All In, and the Dog, Too

For five decades and counting, The Charlottetown Festival has always been a tight-knit community, and this year’s cast and company is no exception. Several family connections can be found across this summer’s playbill, including Mamma Mia! star Eliza-Jane Scott and her young son, Ducolon Banville, who joins her as a Child of Avonlea in Anne of Green Gables—The Musical™. David Cotton, who plays husband-to-be Sky in Mamma Mia!, has enjoyed the summer alongside his actual wife, Sarah Vance in both mainstage productions. The Spoon River company featured two husband and wife teams: new ‘Islanders By Choice,’ Matt Campbell and Alicia Toner, as well as Brendan Wall and Mary Francis Moore.

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The greatest link however, connecting three productions and the summer and fall seasons, is the Guy-McGrath/Phillipson clan. Dora-Award winner Stephen Guy-McGrath splits his time playing Aussie funnyman Bill Anderson in Mamma Mia! and Cecil the Farmer in Anne™. Guy-McGrath is joined by daughter Eleanor Guy in Anne™ who plays his on-stage daughter. Guy-McGrath’s wife Melanie Phillipson also arrived on P.E.I. recently and begins rehearsals this month for the final production of the season, Belles Soeurs: The Musical, opening September 13.

“Coming to the Festival together really strengthens the feeling that already exists of the theatre being a family,” Guy-McGrath offers. “I love walking to work with Eleanor and having a little quiet time before the show. It’s nice to be able to talk to your kid about your work and passion — knowing that they understand it and feel the same way. At the theatre I really try to let her do her own thing. It makes me very proud as a father to watch her navigate a professional environment and display such maturity and discipline. Frankly she’s better behaved then I am!”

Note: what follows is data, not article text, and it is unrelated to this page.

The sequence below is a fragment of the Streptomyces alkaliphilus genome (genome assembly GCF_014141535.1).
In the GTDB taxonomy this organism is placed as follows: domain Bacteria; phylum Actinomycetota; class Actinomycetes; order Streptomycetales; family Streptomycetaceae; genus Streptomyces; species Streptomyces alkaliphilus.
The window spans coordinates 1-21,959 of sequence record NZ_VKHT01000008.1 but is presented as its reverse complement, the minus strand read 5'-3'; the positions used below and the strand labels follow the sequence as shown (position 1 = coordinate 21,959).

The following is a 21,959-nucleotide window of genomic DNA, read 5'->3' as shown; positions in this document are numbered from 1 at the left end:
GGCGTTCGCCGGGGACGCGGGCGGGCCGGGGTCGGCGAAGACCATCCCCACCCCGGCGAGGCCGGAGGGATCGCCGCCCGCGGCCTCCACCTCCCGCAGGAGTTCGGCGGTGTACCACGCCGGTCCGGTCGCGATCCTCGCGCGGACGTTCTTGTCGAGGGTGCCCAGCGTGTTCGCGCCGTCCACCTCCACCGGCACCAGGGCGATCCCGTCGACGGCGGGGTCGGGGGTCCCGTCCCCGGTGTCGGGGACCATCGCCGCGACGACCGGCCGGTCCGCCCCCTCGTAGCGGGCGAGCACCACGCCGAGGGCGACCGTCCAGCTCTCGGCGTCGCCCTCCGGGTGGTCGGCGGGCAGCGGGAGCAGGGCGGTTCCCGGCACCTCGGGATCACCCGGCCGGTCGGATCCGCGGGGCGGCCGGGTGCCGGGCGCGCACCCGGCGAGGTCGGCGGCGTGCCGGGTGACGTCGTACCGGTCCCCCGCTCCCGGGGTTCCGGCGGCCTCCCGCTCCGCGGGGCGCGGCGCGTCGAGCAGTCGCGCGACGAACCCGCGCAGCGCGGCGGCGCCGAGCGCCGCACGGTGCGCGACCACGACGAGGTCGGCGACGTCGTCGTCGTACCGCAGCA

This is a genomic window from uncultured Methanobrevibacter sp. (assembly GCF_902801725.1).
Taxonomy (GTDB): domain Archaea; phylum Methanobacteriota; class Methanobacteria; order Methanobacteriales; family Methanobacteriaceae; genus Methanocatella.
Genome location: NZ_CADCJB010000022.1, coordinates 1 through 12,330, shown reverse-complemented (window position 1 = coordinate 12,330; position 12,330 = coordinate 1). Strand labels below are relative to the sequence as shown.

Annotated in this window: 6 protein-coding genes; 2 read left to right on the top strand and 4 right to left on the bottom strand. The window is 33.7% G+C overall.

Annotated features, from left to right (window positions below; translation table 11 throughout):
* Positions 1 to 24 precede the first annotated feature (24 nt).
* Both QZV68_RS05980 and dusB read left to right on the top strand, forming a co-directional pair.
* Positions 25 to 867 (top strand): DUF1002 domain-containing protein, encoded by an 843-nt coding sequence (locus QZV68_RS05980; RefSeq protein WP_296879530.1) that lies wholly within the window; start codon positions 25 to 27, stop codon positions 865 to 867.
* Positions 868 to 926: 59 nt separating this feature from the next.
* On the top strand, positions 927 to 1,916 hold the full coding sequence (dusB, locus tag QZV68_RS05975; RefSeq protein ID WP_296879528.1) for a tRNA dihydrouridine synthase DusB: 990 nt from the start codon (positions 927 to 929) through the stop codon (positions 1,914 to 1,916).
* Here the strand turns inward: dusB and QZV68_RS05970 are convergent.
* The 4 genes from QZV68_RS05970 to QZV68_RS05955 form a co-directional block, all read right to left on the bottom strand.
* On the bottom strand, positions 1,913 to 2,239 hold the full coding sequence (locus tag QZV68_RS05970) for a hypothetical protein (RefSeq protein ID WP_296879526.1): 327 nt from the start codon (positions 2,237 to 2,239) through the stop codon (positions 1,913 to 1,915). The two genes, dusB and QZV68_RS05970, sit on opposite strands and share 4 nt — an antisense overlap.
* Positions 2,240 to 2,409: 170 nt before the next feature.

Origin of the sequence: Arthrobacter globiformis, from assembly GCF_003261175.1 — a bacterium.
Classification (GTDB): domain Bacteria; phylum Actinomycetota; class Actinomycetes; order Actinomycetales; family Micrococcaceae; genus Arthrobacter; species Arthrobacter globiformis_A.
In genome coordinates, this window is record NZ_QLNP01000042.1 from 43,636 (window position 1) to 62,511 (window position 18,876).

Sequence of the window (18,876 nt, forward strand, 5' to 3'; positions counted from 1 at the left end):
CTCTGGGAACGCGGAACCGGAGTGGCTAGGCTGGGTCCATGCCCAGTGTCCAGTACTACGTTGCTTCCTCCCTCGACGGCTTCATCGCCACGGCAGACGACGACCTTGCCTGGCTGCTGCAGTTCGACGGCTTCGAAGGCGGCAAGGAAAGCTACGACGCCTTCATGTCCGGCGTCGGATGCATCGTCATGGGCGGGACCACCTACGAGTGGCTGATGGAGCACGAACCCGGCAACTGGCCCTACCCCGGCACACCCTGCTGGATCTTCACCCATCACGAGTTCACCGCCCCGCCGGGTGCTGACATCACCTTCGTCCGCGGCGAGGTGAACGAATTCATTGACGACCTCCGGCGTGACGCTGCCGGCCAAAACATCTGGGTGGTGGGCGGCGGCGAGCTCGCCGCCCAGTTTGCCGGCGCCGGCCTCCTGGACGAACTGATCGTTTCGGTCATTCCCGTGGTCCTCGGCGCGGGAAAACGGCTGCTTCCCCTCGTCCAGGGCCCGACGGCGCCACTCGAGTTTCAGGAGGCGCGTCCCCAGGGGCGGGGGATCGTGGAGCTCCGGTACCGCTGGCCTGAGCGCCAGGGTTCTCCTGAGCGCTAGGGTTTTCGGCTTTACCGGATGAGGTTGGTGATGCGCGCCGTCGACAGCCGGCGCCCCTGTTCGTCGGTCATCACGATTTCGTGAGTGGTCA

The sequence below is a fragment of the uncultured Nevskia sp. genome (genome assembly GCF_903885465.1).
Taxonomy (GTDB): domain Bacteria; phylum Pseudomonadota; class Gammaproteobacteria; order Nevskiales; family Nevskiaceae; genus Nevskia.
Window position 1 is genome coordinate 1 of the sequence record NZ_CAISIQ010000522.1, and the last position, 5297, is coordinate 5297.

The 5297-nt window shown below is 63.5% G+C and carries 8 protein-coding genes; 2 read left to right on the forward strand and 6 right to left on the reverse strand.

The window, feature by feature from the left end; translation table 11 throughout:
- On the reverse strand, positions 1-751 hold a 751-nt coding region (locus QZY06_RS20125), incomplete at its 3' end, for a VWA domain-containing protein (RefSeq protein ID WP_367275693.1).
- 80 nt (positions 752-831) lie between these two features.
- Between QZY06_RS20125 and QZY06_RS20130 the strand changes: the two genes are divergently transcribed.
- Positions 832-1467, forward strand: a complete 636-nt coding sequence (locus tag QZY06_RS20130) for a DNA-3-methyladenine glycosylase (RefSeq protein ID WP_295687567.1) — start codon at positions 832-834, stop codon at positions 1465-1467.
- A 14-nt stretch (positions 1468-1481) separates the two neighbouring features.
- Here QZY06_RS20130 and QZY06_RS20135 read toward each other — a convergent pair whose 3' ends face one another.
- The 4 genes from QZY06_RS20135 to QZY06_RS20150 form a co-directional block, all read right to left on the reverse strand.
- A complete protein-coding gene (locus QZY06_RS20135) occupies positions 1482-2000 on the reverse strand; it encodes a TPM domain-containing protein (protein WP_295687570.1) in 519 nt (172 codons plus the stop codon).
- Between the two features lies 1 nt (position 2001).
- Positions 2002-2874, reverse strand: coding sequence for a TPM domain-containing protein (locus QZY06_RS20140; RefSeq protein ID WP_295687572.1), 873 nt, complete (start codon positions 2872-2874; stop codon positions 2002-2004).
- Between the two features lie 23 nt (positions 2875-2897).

Adapted from Michel Tremblay’s internationally acclaimed novel, Belles Soeurs: The Musical is an English-language comedy with an all-female cast and comes to P.E.I. following sold-out runs at the Segal Centre and the NAC. “These beautifully-connected, diverse women share deep bonds rooted in decades of friendship but are also flawed and vulnerable,” Phillipson explains. “It has been so well-received in Montreal and Ottawa and it will be interesting to see how Islanders respond. There is no need to be fearful of anything ‘too French!’ Anyone with a mother, a fondness for storytelling with music, and a nostalgia for Bingo will most certainly enjoy this piece.”

Phillipson is reprising her role as Thérèse Dubuc, a comedic turn that includes caring for her elderly mother, Olivine, and in one unforgettable musical montage, recreating the drama of a Bingo game in slow motion with a giant ball in a hopper. Her past credits include several seasons with the Shaw Festival, as well as Tarragon, Drayton, and others.

“I love that my character is very ‘real’ and not vain or pretentious. I get to channel my grandmother from Saskatchewan who was a very strong-willed, hard-working, stubborn woman who made time for sewing, quilting, gossiping and playing Bingo,” she continues. “I love the aesthetic and era of this piece, 1960’s Montreal, and, truly, the whole 12-member ensemble is incredible.”

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